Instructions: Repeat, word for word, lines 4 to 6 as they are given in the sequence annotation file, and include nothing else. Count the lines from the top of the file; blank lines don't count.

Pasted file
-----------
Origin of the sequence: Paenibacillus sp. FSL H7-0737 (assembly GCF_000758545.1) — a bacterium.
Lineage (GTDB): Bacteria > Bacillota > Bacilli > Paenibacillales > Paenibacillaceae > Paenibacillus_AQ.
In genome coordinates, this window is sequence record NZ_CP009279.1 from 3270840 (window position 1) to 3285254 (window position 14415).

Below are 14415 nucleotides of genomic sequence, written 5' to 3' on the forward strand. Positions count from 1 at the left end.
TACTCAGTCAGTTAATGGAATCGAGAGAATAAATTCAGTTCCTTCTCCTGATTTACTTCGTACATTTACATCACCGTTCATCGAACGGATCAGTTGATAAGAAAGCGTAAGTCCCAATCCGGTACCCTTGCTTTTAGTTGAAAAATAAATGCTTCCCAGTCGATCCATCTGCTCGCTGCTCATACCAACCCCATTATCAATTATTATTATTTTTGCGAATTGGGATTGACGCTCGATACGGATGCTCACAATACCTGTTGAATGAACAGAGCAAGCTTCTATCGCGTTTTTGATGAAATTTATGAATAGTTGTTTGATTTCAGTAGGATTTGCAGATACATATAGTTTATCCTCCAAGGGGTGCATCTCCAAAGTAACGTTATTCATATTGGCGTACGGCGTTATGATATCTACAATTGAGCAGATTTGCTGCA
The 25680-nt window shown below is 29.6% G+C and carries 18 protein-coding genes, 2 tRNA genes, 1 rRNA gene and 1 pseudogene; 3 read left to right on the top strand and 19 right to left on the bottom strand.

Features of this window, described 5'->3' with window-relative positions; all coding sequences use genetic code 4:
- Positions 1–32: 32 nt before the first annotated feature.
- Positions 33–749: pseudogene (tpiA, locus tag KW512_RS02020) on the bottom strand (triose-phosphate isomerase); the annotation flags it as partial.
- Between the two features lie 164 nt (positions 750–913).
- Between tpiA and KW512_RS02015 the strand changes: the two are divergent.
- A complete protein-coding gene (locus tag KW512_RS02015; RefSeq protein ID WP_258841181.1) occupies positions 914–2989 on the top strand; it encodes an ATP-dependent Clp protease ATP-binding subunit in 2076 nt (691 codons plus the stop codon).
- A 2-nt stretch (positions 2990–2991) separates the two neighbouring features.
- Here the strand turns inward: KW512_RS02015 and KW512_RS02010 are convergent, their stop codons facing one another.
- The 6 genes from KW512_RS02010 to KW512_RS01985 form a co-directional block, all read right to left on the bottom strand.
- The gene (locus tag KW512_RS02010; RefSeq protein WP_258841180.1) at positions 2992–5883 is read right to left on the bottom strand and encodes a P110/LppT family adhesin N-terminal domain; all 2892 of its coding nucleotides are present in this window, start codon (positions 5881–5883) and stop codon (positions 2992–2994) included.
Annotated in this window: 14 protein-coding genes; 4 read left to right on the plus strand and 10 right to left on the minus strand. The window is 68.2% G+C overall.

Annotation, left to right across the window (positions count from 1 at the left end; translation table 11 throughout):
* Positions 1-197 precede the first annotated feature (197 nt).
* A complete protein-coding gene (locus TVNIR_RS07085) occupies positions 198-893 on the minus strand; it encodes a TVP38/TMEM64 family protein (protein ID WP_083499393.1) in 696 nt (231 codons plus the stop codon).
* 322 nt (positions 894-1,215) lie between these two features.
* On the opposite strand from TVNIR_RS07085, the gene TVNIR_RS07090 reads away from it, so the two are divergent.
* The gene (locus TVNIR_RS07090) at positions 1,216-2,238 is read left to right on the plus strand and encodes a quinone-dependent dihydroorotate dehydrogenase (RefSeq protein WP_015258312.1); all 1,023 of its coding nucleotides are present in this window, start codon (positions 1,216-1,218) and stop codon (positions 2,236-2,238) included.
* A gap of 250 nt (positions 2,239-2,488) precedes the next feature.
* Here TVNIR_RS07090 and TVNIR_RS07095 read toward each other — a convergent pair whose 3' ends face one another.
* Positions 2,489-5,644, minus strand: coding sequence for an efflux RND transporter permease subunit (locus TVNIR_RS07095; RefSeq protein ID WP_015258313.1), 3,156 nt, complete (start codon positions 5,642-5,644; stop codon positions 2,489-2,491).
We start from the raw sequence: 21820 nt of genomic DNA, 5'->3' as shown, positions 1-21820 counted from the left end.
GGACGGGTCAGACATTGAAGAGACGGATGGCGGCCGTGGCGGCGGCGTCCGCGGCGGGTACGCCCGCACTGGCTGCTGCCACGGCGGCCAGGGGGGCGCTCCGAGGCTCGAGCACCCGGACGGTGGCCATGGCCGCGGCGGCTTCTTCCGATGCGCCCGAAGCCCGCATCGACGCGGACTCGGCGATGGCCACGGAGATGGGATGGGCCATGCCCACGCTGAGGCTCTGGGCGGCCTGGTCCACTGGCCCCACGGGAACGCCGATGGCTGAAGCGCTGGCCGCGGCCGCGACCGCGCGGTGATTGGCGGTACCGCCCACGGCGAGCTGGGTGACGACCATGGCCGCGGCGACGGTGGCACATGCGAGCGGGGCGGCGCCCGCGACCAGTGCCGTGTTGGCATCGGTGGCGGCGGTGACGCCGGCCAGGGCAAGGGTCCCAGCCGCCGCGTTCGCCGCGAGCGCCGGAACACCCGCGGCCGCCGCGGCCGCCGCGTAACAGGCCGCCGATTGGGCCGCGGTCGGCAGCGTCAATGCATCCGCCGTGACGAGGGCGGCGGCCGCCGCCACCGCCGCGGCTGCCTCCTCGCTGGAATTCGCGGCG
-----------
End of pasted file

Below are 14415 nucleotides of genomic sequence, written 5' to 3' on the forward strand. Positions count from 1 at the left end.
TACTCAGTCAGTTAATGGAATCGAGAGAATAAATTCAGTTCCTTCTCCTGATTTACTTCGTACATTTACATCACCGTTCATCGAACGGATCAGTTGATAAGAAAGCGTAAGTCCCAATCCGGTACCCTTGCTTTTAGTTGAAAAATAAATGCTTCCCAGTCGATCCATCTGCTCGCTGCTCATACCAACCCCATTATCAATTATTATTATTTTTGCGAATTGGGATTGACGCTCGATACGGATGCTCACAATACCTGTTGAATGAACAGAGCAAGCTTCTATCGCGTTTTTGATGAAATTTATGAATAGTTGTTTGATTTCAGTAGGATTTGCAGATACATATAGTTTATCCTCCAAGGGGTGCATCTCCAAAGTAACGTTATTCATATTGGCGTACGGCGTTATGATATCTACAATTGAGCAGATTTGCTGCA
The 25680-nt window shown below is 29.6% G+C and carries 18 protein-coding genes, 2 tRNA genes, 1 rRNA gene and 1 pseudogene; 3 read left to right on the top strand and 19 right to left on the bottom strand.